Simple (non-coding) TDD Game

I did an intro to test driven development (TDD) talk for TechMeetup Aberdeen last night and started with the ‘simple TDD game‘. I modified the game based on comments there, and made a few changes of my own. I used 2×4 Lego bricks as ‘rulers’ to be the ‘testing tool’ as this was easier than finding a large number of actual rulers. I also added the ’round zero’ as suggested to show ‘current state’.

I wanted to try this game as it was the only TDD game I could find that wasn’t also a coding exercise. I wanted a way to introduce TDD to an audience that held a mixture of developers and others. It also let me try the game to see how it might work with a larger group of students by way of introduction to TDD at a later stage.

My modified game ran as follows:

Three one minute rounds with variations:

The ‘dev’ folds the paper where  a fold should be, say 1.5cm, or 3cm in from an edge, or in our case use a 2×4 Lego brick (3cm long), but you could also use paperclips or something else that’s readily available to use as the ‘inspection tool’.

The ‘tester’ measures the fold to see if it meets ‘spec’.

At the beginning of the round, have the team estimate how many accurately folded pieces of paper they can produce in the 1 minute iteration. Keep track of your score on a piece of paper.

Round 0 – Throw it over the wall simulation

There is no talking

Sit back to back, or maybe at different tables in the room if space allows. We were in a lecture theatre so side by side seemed to work ok. The dev should fold as many as possible and hand them to the tester, who should test as many as possible.

(You could discuss ‘queue’ wastage comments too about ‘stack’ waiting to test, and feedback loop on ‘right/wrong’ during retrospective of round.)

Round 1 – Test After Development (TAD) simulation.

In this round, have the dev make the fold and the tester measure the placement of the fold. If it’s right, then good work! However if it’s not exact, then the paper is given back for a refold. At NO time can the dev person utilise the ruler, this is only to be used by the tester.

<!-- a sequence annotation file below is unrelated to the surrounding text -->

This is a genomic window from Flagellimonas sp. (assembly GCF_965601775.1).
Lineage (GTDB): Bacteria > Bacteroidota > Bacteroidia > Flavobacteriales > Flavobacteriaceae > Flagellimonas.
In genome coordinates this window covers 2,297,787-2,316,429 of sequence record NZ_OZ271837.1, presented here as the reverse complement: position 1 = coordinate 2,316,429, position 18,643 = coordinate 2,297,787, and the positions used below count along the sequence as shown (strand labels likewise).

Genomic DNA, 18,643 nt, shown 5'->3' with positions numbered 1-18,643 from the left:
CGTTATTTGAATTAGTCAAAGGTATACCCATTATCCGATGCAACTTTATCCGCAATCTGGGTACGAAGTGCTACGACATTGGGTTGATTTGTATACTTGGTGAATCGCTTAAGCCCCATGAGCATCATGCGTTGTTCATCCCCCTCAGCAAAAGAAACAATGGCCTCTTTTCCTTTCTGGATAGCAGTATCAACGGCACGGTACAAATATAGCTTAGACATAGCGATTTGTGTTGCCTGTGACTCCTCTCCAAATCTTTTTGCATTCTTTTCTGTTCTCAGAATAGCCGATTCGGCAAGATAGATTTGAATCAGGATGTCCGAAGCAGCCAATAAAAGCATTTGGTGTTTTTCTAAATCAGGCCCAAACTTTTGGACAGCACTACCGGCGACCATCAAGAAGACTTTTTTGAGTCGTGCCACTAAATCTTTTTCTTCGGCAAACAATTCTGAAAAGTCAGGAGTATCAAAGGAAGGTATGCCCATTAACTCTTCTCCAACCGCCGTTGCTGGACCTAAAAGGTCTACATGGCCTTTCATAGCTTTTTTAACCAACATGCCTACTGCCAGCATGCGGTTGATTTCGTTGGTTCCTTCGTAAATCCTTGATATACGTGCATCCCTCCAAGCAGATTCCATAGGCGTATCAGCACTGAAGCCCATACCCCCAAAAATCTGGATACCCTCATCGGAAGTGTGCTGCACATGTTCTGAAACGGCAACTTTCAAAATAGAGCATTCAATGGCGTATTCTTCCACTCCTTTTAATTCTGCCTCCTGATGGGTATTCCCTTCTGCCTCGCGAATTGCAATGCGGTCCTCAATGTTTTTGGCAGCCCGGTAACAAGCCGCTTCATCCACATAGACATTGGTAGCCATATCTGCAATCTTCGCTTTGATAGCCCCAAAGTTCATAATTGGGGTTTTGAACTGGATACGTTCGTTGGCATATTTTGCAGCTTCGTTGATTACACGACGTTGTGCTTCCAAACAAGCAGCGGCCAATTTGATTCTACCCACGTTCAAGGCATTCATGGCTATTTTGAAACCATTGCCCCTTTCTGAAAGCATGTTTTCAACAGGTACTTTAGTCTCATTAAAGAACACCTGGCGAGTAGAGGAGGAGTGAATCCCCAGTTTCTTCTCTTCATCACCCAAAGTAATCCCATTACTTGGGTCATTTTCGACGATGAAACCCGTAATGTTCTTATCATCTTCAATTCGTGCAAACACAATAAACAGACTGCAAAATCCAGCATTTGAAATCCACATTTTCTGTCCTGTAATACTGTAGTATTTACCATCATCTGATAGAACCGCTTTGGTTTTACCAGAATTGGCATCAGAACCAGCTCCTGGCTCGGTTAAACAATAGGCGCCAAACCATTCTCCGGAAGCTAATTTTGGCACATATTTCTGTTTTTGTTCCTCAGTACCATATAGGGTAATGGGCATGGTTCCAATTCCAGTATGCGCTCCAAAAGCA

Once they ‘team’ get the fold right, the unit of work can be counted as complete.

Round 2 – Test Driven Development (TDD) simulation (almost pair programming)

Allow the dev to utilise the ruler, the ruler in this instance simulates the ‘test’ by having the dev use this the fold should be right first time. The tester can help in whichever way seems suitable.

At the beginning of the round, have the team estimate how many accurately folded pieces of paper they can produce in the 1 minute iteration.

Finish, review the scores, discuss the insights from the game and relax.

We did brief retrospectives after each round to see how many people completed successful and what the ratio of folded/correct was for the teams. We didn’t go into comparisons of team practices, but that would be something to consider for a longer session perhaps.

One team inadvertently tried batching the folds as pieces stuck together, which led to a brief discussion of whether this would be a good idea or not. After pointing out that when it worked, this was fine, but that ultimately you’d be letting through untested pieces as you’d only be sampling the output to some extent and feedback would be delayed. Batch size of one is the preferred process for this game.

Some discussion went on about how the game rounds related to programming, and tied into these questions which brought home the main issue of shortening the feedback loop between coding and finding out if there were errors, or bugs.

1) how many of you work with legacy code? (legacy == untested code from Michael Feather’s definition)

2) how do you know your code works?

3) how do you know the new code you just added didn’t break the old code?

4) when will you find out if something broke? (how long is the feedback loop?)

5) what would happen if you speeded up this feedback loop?

The game ran well with the usual fun and noise you get with a good game as people realise the changes they need to make, and cheers at results become known. The one minute rounds went by very quickly and teams that thought they might fold 25 or more pieces found they only managed 10 or so, of which maybe 3 or 4 were ‘to spec’.

In any case this is a game to try again with a larger class. I also want to find a way to do this with only Lego so that I don’t need to keep cutting/tearing up pieces of paper, which become a chore quite quickly. Still, nice game and maybe it’s fine as it is now.

Thanks to Hurricane Four for the game!

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